According to the national eating disorders association in the United States, up to 30 million people suffer from eating disorders. Here is more.
What is an eating disorder?
An eating disorder (EID) is an unhealthy attitude toward food. Patients eat too much or too little, are fixated on the figure, and cannot adequately perceive their body; at any weight, it seems to them fat. According to statistics, one person dies every 62 minutes from eating disorders.
It is difficult to name the exact causes of RPD, but it is often psychological trauma or genetic predisposition. The frustration can also arise from community pressure. An example is the work of models and athletes. They need to monitor their shape constantly; otherwise, they will not meet professional standards. Over time, this becomes an obsession.
Disorders fall into three main types
- Anorexia nervosa. During illness, a person is obsessed with thinness. Therefore, he eats little, exercises a lot, and tries to lose weight by any means.
- Bulimia. The patient loses control, eats in huge portions, and then induces vomiting, takes laxatives, or exercises until exhaustion. The latter form of the disease is called sports bulimia.
- Compulsive overeating. A person also does not control himself while eating – overeats to stomach pain and then feels guilty. But unlike bulimia, it doesn’t try to empty the stomach or burn calories immediately.
If you suspect you have an eating disorder, but your symptoms differ from those described, you may still have a problem. Do not ignore the signs that seem strange or abnormal to you; see your doctor.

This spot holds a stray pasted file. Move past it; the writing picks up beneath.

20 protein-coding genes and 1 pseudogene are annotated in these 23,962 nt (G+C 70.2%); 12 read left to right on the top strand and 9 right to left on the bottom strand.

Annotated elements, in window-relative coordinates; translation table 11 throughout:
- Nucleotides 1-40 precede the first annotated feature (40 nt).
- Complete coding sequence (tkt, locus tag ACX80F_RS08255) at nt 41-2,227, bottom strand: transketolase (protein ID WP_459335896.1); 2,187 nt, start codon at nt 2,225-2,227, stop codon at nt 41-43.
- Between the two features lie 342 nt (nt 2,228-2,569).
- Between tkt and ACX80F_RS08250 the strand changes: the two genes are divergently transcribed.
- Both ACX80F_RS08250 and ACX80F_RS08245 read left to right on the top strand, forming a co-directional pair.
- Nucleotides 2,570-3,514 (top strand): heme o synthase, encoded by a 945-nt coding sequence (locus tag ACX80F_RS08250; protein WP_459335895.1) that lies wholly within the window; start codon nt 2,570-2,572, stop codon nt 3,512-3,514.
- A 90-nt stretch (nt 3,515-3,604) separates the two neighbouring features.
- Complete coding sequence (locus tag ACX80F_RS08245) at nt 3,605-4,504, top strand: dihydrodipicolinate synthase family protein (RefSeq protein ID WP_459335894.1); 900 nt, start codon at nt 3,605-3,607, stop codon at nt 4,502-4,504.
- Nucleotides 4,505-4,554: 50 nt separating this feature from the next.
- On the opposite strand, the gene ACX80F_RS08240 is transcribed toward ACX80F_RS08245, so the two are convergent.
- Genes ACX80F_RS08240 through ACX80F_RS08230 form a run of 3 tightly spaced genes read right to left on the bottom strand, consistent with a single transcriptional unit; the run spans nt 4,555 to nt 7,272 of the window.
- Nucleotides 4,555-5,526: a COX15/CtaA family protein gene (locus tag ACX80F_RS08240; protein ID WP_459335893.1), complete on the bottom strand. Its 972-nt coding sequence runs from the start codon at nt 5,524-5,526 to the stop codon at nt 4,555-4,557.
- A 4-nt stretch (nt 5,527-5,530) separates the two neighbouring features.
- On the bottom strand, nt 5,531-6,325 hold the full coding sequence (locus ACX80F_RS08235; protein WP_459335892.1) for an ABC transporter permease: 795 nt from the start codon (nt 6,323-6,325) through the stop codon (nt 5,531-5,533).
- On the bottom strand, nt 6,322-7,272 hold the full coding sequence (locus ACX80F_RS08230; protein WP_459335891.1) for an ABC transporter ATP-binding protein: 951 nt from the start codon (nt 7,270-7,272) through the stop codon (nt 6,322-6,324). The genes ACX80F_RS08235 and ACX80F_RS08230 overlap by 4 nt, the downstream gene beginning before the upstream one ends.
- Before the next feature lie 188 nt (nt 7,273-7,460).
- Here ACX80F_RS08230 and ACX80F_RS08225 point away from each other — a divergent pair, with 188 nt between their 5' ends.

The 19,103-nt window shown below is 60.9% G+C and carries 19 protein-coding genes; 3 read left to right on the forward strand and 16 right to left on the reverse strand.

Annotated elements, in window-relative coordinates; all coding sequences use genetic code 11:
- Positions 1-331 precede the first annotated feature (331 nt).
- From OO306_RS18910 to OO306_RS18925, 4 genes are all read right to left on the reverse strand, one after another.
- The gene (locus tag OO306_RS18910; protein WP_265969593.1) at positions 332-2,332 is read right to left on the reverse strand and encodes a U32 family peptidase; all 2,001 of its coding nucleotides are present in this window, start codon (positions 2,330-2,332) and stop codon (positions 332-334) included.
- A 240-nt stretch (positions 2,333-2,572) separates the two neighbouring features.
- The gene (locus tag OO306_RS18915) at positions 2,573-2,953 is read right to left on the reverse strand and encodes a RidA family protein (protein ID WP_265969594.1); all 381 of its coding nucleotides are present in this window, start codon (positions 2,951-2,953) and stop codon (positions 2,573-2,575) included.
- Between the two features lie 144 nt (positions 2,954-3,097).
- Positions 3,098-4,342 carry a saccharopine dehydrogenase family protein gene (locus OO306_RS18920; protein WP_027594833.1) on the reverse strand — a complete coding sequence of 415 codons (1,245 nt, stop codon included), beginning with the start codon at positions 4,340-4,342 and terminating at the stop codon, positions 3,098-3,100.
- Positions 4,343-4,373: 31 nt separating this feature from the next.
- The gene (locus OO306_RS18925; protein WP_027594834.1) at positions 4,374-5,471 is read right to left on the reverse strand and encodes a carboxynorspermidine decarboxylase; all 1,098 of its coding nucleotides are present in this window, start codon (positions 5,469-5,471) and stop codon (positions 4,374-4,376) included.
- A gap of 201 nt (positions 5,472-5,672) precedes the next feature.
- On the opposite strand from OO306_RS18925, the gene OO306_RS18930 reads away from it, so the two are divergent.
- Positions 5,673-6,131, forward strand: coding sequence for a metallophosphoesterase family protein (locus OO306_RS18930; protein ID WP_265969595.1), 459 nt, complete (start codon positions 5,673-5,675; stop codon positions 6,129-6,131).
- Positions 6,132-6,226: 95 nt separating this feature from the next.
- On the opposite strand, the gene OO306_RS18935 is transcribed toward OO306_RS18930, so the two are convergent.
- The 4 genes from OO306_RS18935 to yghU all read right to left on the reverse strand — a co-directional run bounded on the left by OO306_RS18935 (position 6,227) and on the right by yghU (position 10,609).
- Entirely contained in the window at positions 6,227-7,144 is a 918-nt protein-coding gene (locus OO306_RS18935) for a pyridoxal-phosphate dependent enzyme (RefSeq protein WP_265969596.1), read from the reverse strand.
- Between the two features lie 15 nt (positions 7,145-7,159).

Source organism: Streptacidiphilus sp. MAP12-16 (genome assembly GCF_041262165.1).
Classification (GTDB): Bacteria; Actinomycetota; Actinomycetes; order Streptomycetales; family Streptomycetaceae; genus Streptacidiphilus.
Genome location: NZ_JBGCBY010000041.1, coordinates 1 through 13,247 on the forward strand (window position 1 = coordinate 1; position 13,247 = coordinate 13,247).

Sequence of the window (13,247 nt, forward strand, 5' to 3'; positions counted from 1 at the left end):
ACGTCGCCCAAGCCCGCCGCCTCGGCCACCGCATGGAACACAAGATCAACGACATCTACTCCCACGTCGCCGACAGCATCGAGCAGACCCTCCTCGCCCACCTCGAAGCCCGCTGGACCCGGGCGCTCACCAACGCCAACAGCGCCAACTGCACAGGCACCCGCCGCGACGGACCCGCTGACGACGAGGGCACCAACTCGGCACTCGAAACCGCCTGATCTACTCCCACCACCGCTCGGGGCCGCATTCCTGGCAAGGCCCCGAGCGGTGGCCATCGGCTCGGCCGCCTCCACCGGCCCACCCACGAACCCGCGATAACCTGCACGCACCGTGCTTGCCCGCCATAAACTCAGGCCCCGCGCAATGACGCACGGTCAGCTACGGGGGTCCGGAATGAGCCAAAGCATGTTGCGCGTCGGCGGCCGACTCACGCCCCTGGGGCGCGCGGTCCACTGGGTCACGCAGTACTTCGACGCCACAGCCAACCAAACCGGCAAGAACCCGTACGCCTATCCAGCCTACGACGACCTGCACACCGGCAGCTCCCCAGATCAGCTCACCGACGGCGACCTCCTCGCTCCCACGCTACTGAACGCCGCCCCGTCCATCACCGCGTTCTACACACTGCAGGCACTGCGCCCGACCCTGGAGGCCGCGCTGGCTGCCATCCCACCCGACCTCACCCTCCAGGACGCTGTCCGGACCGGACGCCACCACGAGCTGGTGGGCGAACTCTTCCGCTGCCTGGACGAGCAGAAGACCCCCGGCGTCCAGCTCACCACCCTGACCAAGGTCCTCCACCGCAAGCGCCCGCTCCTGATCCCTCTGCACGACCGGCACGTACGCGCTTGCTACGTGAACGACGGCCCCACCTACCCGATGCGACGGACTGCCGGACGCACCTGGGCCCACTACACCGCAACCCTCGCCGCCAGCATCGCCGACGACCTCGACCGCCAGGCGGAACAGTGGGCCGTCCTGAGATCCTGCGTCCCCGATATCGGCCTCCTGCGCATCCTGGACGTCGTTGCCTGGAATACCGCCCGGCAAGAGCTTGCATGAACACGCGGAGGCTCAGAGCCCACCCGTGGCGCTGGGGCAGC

Who is at risk?
Most often, RPP appears in women, especially girls aged 13-18, athletes (gymnastics, figure skating, running), ballerinas.
How to recognize signs of ERP?
Anorexia, bulimia, and binge eating disorder have different symptoms, but some overlap. If you notice at least a couple of signs of RPD, it is worth visiting a psychologist to stop the development of the disease.
10 signs of anorexia
Many people think that anorexia is excessive thinness. But this is not entirely true. Anorexia is a mental illness and does not depend on a person’s weight. It is impossible to determine the disease only by its appearance; it is necessary to consider the emotional state and behavior.
Other diseases can also cause weight loss. Weight loss- clinical depression, digestive infection, intestinal inflammation, alcoholism, stomach ulcer. If you notice the following signs, you need the help of a psychologist.
- You constantly feel fat, worthless, and ugly, but you are sure that a thin body will change this. However, no matter how much weight you lose, this feeling does not leave you. Over time, this leads to suicidal thoughts.
- During the day, you often think about food, calories, and exercise. Perhaps these thoughts do not leave you even in a dream.
- You are very afraid of gaining weight.
- You weigh yourself every day, and your mood depends on the number on the scale.
- You limit yourself to food, follow a diet, exclude high-calorie foods from the diet.
- Having to eat in public scares and depresses you.
- You are trying to burn calories in every way: exercise hard and walk a lot.
- If you are a woman, you may be having problems with your period.